Assistant professor Stefan Barakat (1984) is a physician in training to become a medical specialist at Erasmus MC in the Clinical Genetics department. He is conducting brain research in a lab together with an international network of geneticists.
You’re working in a lab, and you’re a physician. How do you combine that?
“I’m researching extremely rare inherited conditions of the brain and I also treat patients for this. So, the two overlap. I also manage a lab of ten researchers.”
How large is the group of patients with these rare disorders?
“It’s quite large, so it’s also a huge problem. On average, some eight thousand patients a year arrive at our department, and around a third of them have some kind of brain disorder. Many of the inherited conditions they’re suffering have a huge impact, including learning impairments, which have a major effect on the people affected and their families, as well as involving high care costs. Before patients arrive with us, they’ve often already undergone a long odyssey through various medical specialists. And despite all our progress, we’re not always able to make a diagnosis. We want to improve that.”
What do you do exactly as a genetics researcher?
“Our specialist field is relatively young, and a lot of what we think we know about genes, inheritance and DNA is still developing. You could compare a person’s DNA to a chapter of a book. If there’s a spelling error somewhere, this can change the meaning of the book. Some twenty thousand genes in DNA code for proteins. That’s the part we know. But that’s just 2 per cent of all DNA. We actually still know very little about the remaining DNA.”
What is new about your research?
“When diagnosing disorders, many researchers and practitioners look only at genes and not at the other 98 per cent of DNA. Research has shown that there are extremely important elements in that remaining DNA, so-called enhancers or switches that can switch genes on or off. We’re using advanced computer technology and lab techniques to try to trace these switches and test the effect of these switches on genes. We’re also interested in genes that were not previously linked to a condition, so we can check whether anomalies in these could cause disorders in those patients where we are currently unable to make a diagnosis. Together we hope to find an answer for what’s causing their symptoms, and this can also be significant for their treatment.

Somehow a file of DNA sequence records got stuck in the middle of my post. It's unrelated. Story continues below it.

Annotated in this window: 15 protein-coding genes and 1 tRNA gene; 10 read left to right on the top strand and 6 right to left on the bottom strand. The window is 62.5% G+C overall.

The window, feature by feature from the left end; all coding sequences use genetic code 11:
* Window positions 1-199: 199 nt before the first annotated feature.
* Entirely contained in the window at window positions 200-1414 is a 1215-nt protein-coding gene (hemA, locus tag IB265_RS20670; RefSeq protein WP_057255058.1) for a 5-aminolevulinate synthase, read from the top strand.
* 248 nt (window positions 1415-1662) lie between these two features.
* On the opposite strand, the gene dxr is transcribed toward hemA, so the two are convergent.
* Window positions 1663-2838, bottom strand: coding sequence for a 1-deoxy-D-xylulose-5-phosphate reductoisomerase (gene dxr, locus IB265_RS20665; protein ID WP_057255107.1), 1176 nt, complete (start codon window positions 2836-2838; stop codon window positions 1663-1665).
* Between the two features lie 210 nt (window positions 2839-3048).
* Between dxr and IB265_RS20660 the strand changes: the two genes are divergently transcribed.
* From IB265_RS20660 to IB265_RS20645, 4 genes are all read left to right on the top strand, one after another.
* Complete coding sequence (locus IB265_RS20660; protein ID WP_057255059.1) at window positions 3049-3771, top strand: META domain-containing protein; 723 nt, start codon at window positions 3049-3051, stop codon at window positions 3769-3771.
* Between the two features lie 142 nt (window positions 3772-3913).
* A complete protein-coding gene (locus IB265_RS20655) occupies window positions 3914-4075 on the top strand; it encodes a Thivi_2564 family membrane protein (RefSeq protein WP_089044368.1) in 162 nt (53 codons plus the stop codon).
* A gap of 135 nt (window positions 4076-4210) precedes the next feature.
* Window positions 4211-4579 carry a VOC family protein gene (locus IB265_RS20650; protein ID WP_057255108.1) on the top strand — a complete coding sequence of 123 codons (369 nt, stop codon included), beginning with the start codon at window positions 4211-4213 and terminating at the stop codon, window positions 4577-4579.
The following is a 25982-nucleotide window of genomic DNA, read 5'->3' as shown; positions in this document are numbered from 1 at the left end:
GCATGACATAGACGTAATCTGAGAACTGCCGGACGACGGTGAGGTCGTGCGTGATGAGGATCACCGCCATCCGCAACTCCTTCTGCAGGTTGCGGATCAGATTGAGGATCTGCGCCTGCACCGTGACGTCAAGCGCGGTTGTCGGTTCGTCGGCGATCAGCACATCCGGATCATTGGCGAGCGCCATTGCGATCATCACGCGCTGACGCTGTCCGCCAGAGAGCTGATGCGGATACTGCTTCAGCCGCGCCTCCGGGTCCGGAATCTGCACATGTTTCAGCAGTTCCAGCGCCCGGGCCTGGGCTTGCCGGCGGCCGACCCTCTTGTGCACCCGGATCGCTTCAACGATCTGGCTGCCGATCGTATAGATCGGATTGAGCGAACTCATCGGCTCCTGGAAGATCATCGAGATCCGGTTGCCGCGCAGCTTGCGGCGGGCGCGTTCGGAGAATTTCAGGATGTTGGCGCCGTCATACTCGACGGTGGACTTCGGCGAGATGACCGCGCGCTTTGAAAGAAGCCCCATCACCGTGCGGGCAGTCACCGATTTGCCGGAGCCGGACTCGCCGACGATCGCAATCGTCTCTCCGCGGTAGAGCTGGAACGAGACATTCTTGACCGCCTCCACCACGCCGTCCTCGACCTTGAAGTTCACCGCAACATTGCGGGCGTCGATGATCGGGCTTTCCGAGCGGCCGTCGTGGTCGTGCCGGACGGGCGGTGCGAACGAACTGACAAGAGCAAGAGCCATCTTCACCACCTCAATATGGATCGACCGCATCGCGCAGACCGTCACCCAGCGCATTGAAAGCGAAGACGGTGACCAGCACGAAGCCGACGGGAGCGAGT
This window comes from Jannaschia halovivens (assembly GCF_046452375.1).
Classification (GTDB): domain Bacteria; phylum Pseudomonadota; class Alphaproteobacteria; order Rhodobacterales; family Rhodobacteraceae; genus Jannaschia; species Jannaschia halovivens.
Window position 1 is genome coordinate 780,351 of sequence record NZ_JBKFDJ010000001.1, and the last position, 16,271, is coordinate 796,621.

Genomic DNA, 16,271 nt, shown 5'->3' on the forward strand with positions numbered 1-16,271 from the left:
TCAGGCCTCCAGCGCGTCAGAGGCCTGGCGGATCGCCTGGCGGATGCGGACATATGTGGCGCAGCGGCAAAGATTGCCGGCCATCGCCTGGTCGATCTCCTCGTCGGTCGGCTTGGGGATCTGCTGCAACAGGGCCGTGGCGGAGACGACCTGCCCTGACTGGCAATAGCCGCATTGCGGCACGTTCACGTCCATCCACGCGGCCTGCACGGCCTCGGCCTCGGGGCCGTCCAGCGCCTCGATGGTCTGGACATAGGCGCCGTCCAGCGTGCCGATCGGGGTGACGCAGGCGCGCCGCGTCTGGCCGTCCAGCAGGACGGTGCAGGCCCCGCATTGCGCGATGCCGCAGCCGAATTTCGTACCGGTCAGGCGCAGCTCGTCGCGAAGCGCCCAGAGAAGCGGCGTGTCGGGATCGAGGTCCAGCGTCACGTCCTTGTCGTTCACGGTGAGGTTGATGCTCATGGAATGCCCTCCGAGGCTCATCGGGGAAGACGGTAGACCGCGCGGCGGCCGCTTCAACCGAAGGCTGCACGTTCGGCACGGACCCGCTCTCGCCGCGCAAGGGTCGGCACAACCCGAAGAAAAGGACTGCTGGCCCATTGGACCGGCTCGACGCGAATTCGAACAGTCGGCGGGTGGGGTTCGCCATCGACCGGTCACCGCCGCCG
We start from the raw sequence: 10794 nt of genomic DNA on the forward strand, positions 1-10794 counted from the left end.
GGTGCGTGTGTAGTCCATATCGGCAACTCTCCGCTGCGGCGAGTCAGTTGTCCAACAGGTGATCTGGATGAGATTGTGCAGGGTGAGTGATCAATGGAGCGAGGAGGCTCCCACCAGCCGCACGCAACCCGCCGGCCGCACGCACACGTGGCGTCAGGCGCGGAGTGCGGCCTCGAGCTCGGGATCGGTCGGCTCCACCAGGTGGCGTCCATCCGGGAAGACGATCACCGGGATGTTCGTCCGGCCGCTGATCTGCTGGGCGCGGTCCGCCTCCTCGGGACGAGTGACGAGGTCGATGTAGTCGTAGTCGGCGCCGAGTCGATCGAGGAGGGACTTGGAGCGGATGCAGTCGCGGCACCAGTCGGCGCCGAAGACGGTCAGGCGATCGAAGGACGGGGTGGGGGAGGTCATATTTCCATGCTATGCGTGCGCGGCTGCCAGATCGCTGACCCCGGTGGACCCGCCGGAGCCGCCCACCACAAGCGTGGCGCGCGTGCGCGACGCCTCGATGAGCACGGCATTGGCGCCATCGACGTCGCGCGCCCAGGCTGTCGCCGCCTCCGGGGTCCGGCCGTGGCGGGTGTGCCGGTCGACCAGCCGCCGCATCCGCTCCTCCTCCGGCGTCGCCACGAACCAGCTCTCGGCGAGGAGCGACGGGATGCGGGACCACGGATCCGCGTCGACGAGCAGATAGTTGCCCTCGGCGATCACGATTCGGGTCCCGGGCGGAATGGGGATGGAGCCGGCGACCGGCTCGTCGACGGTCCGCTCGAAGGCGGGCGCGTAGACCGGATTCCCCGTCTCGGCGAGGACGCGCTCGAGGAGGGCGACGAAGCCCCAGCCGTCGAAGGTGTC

“For instance, a child from Westland with a rare form of epilepsy ended up in our department a while ago. She was having an attack every ten minutes, and her brain could hardly develop. Unfortunately, the child only reached the age of three.
“Such serious forms of epilepsy usually have an inherited cause, which is why we wanted to know how this genetic disorder worked. No known cause was found during routine diagnostics, but we did find a variant in a gene that wasn’t yet linked to a disease. In this case, both parents carried this same spelling error in the gene; an error that resulted in the supply of sugar and protein to the brain being blocked. We were able to recreate this anomaly in zebra fish.”
“These fish are transparent in their embryonic stage, so you can see what’s happening in the brain. When the zebra fish developed epilepsy after we’d introduced that same spelling error found in the child, we knew that this spelling error was the reason she was so ill. We knew for sure that the defect in the gene was causing those children to develop epilepsy. It’s a condition now known as Barakat-Perenthaler syndrome, as our lab discovered it.
“Using our network and an international database for genetic researchers, we’ve now found over forty children with this condition worldwide; all with the same anomaly. Through genealogical research we discovered that all patients had the same ancestor who must have lived some 600 years ago, probably in Baluchistan, an area in present-day Afghanistan, Pakistan and India.
But how could someone from in Baluchistan have reproduced in Westland that many hundred years ago?
“The East India Company used to sail to a trading post in those parts at the time. Probably someone embarked in Rotterdam, had children with a descendant of that common ancestor and travelled back to the Netherlands with the child.
Fascinating. The KNAW jury described you as a bridge builder. What does the jury mean by that?
“We try to convert our findings into therapy, and we’re now investigating whether we can develop drugs to treat this rare and related less rare forms of epilepsy. This ensures that our research enhances diagnostics and vice versa. And we can swiftly present our findings to the patient. We’re building bridges between patient care, diagnostics and research, both locally and internationally.”
The Early Career Award is being presented for the third consecutive year on 14 February by the scientific association, the Royal Netherlands Academy of Arts and Sciences (KNAW). There are twelve Dutch winners this year and two are from Rotterdam: sociologist Jonathan Mijs and medic Stefan Barakat. The EUR researchers will receive an artwork and 15,000 euro.